The system uses Stamina as hit points but does have critical results that worsen once the player's Stamina amount run out. It's a good blend of strategy with the potential for players to be tactical but also potentially hobble away at the end of combat with lasting scars or worse. There is also a rare potential of the player or opponent achieving a Mighty Strike for double damage, to keep everyone on their toes with unexpected consequences.

Players can be somewhat heroic but will be faced with times when running for their lives is the smart choice. No safety nets here like some more modern systems. Players should approach combat more creatively than just wading in every time and whittling down the monsters which can get quite boring.

This is not D&D:

It's nice to see a system that breaks away from being yet another D&D clone. Employing unfamiliar characteristics and mechanics could be a welcome change, paying well-deserved homage to some of the less known older British systems.

POTENTIAL DRAWBACKS:

Details, Details:

While the writing is very evocative, do not expect a full set of rules for wilderness travel, journey rules, etc. and tables to roll for tackling every occasion. There are no elaborate tables of treasure or a fully fleshed out world. There is certainly some flavour and a semblance of the world and how it works, but the many details are left up to the reader to elaborate upon.

There is some Tolkien influence, but it is somewhat sparse. Don't expect pages of detailed history, elaborate treasure tables and a descriptive, established game world. The Bestiary is also decent but not overflowing with hundreds of choices like other systems.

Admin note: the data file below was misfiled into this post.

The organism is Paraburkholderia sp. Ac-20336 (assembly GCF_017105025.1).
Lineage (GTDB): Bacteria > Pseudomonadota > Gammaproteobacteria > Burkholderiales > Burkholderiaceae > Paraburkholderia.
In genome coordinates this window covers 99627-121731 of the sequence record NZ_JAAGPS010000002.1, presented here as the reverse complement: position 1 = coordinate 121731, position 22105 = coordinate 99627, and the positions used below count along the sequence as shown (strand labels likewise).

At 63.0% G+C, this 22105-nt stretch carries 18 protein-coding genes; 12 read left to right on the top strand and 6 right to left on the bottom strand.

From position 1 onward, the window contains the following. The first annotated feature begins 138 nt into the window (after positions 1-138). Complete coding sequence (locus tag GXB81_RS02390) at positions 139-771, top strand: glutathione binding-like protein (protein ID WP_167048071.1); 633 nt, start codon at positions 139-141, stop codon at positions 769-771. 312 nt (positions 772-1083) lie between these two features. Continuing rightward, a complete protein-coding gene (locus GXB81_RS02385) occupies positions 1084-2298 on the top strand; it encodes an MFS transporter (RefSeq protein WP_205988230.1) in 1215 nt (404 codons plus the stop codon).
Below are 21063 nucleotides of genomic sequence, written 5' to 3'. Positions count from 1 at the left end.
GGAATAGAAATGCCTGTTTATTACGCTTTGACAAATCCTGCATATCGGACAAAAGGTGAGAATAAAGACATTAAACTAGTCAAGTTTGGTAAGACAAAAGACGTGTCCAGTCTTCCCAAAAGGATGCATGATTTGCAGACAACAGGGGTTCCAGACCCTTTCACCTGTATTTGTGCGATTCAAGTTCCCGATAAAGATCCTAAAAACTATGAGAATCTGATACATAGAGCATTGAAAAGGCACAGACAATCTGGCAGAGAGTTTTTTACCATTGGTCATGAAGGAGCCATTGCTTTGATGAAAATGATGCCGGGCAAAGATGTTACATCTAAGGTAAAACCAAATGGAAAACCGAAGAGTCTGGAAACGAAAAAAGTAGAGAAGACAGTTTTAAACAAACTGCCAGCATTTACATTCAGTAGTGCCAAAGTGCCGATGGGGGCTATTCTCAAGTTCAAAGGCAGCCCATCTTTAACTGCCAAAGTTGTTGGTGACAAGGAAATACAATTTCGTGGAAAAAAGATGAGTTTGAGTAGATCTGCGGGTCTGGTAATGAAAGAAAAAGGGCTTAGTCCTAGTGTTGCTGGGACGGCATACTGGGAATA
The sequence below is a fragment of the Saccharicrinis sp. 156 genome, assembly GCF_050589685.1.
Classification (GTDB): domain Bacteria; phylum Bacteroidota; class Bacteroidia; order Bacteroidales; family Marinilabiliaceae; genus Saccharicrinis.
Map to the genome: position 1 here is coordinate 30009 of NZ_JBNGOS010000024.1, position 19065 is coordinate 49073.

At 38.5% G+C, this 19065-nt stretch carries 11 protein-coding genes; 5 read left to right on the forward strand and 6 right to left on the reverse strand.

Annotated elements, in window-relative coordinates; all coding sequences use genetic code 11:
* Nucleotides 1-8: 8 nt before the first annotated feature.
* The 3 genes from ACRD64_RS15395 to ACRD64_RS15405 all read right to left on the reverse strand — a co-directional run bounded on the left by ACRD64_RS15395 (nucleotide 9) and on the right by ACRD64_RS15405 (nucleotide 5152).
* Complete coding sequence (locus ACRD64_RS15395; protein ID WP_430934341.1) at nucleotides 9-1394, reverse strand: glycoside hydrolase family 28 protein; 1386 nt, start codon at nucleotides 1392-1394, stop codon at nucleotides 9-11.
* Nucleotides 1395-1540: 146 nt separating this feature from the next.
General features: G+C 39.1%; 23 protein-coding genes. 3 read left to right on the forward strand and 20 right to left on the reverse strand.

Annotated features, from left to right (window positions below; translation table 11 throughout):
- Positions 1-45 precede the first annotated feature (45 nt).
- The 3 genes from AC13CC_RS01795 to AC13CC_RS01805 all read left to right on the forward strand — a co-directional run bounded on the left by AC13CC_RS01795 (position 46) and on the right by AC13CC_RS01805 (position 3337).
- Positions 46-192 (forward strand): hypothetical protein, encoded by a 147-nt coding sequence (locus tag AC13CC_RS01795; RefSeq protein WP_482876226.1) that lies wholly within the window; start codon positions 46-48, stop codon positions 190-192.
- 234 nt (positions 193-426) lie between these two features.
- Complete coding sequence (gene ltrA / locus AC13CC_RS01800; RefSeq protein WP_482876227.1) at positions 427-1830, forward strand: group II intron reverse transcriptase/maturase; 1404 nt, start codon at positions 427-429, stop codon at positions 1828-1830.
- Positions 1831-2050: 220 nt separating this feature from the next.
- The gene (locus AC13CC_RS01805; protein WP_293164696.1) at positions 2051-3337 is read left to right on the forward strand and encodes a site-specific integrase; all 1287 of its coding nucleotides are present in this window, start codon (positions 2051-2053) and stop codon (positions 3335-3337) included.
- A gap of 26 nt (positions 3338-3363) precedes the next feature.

No Mechanical Distinction for Player Races:

Surprisingly, while the Careers and Advanced Careers are plenty, the same cannot be said for this trait. In the system, depicted as 'Communities', the traditional classic choice of races, based on older B/X D&D are depicted. Humans are the most common and established, Elves and Dwarfs can see in moonlight, and Halflings are quiet and stealthy; a traditional fantasy approach.

However, there is no system mechanic differences between them. There are no rules or similar bonuses to dice rolls associated with any class, rather it is descriptive and left up to the Gamemaster to decide.

While this may be liberating for those wishing to avoid players who choose a character's kin, solely for its potential bonuses and not for how they fit into the fantasy landscape, it does again leave it up to the Gamemaster whether to incorporate the flavour text as specific rules.

Unexpected Class Archetypes:

The system breaks away from some of the stereotype traditions of the fragile Wizard and the healing Cleric archetypes. There is no real distinction between the two, other than some extra skill limits and are essentially interchangeable. The spell list is unified where a Wizard could be the one that heals and banishes undead, rather than the Cleric, which may confuse new players.

While a somewhat brief pantheon of Gods is described, again there are no bonuses involved with which a Cleric-style player chooses to follow so it really doesn't matter. However, it does mean that if one wants to be a sword-wielding, armour wearing Wizard, they are free to do so. Indeed, one of the advanced skills for a Wizard is 'Brawling' which I found unexpected but amusing. I suspect the Author may also be a bit tired of overdone Class tropes.

CONCLUSION:

Solid Framework to Build Upon:

The system is tight, unified, and simple. While it lacks in detail in some areas, it shines in many others. Thankfully, the areas it crucially shines are the core rules and a solid foundation to build and customise a framework upon. It will take an adept and creative Gamemaster to get the most out of the system for a campaign but it it is flexible enough to simply serve as an entertaining one-shot night with minimal preparation needed to get playing.